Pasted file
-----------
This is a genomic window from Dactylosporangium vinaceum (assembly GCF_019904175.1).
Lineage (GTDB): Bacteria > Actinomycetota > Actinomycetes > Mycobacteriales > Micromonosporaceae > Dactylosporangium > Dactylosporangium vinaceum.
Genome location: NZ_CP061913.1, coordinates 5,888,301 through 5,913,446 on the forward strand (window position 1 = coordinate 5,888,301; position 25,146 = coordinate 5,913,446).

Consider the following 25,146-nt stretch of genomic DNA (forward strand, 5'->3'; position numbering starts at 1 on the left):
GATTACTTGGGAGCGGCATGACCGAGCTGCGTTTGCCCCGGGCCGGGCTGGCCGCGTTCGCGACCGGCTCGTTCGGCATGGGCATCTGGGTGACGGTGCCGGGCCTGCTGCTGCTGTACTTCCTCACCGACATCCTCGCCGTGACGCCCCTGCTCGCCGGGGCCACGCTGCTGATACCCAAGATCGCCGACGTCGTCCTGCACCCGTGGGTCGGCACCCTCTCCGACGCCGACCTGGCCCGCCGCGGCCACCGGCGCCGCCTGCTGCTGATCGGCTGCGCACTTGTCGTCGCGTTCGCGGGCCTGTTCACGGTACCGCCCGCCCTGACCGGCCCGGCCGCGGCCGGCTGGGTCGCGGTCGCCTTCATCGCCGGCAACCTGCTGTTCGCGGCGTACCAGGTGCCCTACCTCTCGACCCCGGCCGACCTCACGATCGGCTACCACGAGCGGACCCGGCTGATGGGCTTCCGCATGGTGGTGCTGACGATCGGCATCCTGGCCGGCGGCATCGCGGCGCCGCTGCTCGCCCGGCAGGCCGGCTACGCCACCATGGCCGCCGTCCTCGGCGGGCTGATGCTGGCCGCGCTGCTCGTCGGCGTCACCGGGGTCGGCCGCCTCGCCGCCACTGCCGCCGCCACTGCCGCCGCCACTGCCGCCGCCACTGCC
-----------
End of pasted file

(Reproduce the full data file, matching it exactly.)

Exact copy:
This is a genomic window from Dactylosporangium vinaceum (assembly GCF_019904175.1).
Lineage (GTDB): Bacteria > Actinomycetota > Actinomycetes > Mycobacteriales > Micromonosporaceae > Dactylosporangium > Dactylosporangium vinaceum.
Genome location: NZ_CP061913.1, coordinates 5,888,301 through 5,913,446 on the forward strand (window position 1 = coordinate 5,888,301; position 25,146 = coordinate 5,913,446).

Consider the following 25,146-nt stretch of genomic DNA (forward strand, 5'->3'; position numbering starts at 1 on the left):
GATTACTTGGGAGCGGCATGACCGAGCTGCGTTTGCCCCGGGCCGGGCTGGCCGCGTTCGCGACCGGCTCGTTCGGCATGGGCATCTGGGTGACGGTGCCGGGCCTGCTGCTGCTGTACTTCCTCACCGACATCCTCGCCGTGACGCCCCTGCTCGCCGGGGCCACGCTGCTGATACCCAAGATCGCCGACGTCGTCCTGCACCCGTGGGTCGGCACCCTCTCCGACGCCGACCTGGCCCGCCGCGGCCACCGGCGCCGCCTGCTGCTGATCGGCTGCGCACTTGTCGTCGCGTTCGCGGGCCTGTTCACGGTACCGCCCGCCCTGACCGGCCCGGCCGCGGCCGGCTGGGTCGCGGTCGCCTTCATCGCCGGCAACCTGCTGTTCGCGGCGTACCAGGTGCCCTACCTCTCGACCCCGGCCGACCTCACGATCGGCTACCACGAGCGGACCCGGCTGATGGGCTTCCGCATGGTGGTGCTGACGATCGGCATCCTGGCCGGCGGCATCGCGGCGCCGCTGCTCGCCCGGCAGGCCGGCTACGCCACCATGGCCGCCGTCCTCGGCGGGCTGATGCTGGCCGCGCTGCTCGTCGGCGTCACCGGGGTCGGCCGCCTCGCCGCCACTGCCGCCGCCACTGCCGCCGCCACTGCCGCCGCCACTGCC